© GUARDIAN PHOTO BY SALLY COLE
Artists welcome Adam Sultan as a new member of the Howes Hall Gallery in Brackley Beach. The abstract artist moved to P.E.I. five years ago. From left are Margaret Muzika, Mary Roscoe Murphy Robertson and Linda Shaw Packard.
The shifting sands of time have brought changes to Howes Hall Gallery.
When it opened four years ago in Brackley Beach, seven women were creating and showing their work.
After the first year, Mary Carr Chaisson left to pursue other projects.
Sadly, Janet Mays died in 2010. She was one of the founding members.
Since then, the five remaining member artists — Betty Jenkins, Margaret Muzika, Linda Shaw Packard, Mary Ploughman-Jones and Mary Roscoe Murphy Robertson — have carried on.
The latest change is that, for the first time, a man has been added to the mix. Abstract artist Adam Sultan is the gallery’s newest member.
“Mary Robertson is a friend of mine. She convinced me to have an exhibition. So, I rented the backroom gallery for a show last year. It was very successful,” said Sultan.
“Then, while the show was going on, I got to meet each of the artists because I had to be there seven days straight. We got along really well,” says Sultan, who moved to P.E.I. five years ago from British Columbia.
Later, when he invited them to his studio to learn abstract techniques, their relationship grew.
“So, when he expressed an interest in becoming a member, it just sort of happened,” says Robertson.
After a summer of working together members say that Sultan has been a great addition to the gallery.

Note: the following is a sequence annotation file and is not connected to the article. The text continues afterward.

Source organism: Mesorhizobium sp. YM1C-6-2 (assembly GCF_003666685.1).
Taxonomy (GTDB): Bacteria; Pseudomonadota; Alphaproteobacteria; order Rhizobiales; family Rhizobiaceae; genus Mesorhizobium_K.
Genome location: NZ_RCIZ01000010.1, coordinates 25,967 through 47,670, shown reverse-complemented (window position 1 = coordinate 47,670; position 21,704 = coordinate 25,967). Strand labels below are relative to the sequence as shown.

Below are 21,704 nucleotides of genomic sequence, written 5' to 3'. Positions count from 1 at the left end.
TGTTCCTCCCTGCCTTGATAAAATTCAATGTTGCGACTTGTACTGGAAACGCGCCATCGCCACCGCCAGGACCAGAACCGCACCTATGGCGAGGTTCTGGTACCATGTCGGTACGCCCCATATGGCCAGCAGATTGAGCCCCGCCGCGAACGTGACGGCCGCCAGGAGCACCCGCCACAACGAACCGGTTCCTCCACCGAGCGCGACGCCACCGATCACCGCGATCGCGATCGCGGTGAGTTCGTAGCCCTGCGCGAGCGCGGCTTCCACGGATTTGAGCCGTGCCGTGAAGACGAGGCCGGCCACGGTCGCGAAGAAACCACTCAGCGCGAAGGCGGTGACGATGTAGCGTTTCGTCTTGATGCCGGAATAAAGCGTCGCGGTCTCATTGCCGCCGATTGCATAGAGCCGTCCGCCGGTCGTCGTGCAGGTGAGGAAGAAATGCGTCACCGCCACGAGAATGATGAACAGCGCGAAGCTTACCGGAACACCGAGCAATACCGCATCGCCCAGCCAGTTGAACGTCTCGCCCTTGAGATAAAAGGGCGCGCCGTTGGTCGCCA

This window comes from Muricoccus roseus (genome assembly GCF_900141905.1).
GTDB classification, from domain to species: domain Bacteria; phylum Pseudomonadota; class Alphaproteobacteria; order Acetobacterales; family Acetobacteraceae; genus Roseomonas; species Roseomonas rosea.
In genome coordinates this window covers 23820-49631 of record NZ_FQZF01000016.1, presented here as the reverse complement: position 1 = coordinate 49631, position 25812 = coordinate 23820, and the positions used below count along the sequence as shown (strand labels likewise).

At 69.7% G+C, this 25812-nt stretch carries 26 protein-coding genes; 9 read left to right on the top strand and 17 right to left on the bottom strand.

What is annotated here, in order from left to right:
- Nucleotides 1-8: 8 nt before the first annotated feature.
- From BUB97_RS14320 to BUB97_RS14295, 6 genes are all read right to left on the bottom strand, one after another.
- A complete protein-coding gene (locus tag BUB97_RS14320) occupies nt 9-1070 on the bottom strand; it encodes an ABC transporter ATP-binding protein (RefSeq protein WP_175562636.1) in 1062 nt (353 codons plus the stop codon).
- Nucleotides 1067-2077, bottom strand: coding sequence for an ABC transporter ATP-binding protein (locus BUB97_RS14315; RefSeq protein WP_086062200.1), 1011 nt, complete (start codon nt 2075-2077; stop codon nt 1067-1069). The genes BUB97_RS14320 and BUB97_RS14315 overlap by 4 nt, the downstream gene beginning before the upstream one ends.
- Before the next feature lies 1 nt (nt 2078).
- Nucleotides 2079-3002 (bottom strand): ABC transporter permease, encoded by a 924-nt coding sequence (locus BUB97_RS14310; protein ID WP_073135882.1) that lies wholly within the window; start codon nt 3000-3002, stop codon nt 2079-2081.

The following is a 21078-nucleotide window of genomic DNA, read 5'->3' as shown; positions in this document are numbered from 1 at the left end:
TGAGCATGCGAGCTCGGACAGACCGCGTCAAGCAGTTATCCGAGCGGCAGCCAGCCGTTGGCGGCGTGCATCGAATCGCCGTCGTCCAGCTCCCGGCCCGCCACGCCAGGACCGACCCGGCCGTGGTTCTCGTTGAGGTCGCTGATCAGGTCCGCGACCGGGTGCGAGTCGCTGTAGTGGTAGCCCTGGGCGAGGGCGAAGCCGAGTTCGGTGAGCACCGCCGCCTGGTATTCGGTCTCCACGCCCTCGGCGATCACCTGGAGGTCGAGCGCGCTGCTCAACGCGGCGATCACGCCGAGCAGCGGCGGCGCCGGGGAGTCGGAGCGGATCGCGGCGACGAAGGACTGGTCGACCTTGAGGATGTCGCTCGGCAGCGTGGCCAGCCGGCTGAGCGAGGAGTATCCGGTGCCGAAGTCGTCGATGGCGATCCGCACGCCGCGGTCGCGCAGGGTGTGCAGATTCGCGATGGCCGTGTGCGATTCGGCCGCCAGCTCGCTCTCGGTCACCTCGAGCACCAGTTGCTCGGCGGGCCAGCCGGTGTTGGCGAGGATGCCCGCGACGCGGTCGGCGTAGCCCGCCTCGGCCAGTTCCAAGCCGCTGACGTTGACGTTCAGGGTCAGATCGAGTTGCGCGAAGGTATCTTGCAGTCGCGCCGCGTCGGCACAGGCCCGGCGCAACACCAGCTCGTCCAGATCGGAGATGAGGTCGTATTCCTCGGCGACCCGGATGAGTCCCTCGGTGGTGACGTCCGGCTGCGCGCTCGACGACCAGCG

“He adds punch and vitality to the group. I love the new mix,” says Jenkins.
“Adam adds a new dynamic. He’s easy to get along with and has a generous helping of common sense and a wry sense of humour. Also, his work is well recognized in the artistic community and we’re really happy to have him with us,” she says.
Packard recognizes his input.
“It’s always good to have a male’s point of view. Men often get to the point quicker when they’re asked a question or an opinion. They don’t mince words. They just tell it like it is. But really it makes no difference about his gender,” she says, with a laugh.
From Sultan’s perspective, the feeling is mutual.
Being part of the group means a great deal to the artist who has attended the Kansas City Art Institute and the Emily Carr Institute and holds a fine arts degree from Ottawa University.
“It makes me feel that I belong to the community. Often, as an artist, your life is so secluded. Stuck by yourself, in your studio, you don’t meet anybody.
“But being part of this group means that once a week I have to be at the gallery — every sixth day. So I get to meet the artists and the clients. Interacting with other people, away from my studio, gives me a good feeling,” says Sultan, whose work, which has been shown on both coasts of Canada, has been described as ethereal.
He has never painted commercially. Instead, he paints from within.
“Often, I wake up in the morning inspired by an image from my dreams. Then I sit down at my easel and paint the whole day. It’s never from a photograph or live image, but from within. As I think about it, it speaks to me and I work with it. And I never know what the end result is going to be.
“When I was living in Vancouver, I saw a lot of people. So I painted abstract figures because of what I saw in the city. Now that I live on P.E.I., I am inspired by the sand dunes and the beaches,” says Sultan, putting the finishing touches on Opus 1, a P.E.I. seascape.
At the gallery fellow member artists admire his work.
“I love his methodology. Adam has a unique style all his own. He has wonderful energy and ideas,” says Jones.
AT A GLANCE
In the spotlight
-Who: Adam Sultan
- Where: His work is currently on view at Howes Hall Gallery, Details Past and Present.
-Artist’s statement: “My working process is a kind of spiral in which I circle around an idea or cluster of ideas, gradually coming to a resolution or completion. In this process the different formats and media in which I work provide insights into each other. Any given series may take years to reach completion and even then I am rarely convinced that a series is complete. Images evolve, new ones develop, and old ones recur. Similarly, as my ideas develop and change, new themes emerge and old ones are taken up again in a spiral of creative energy.”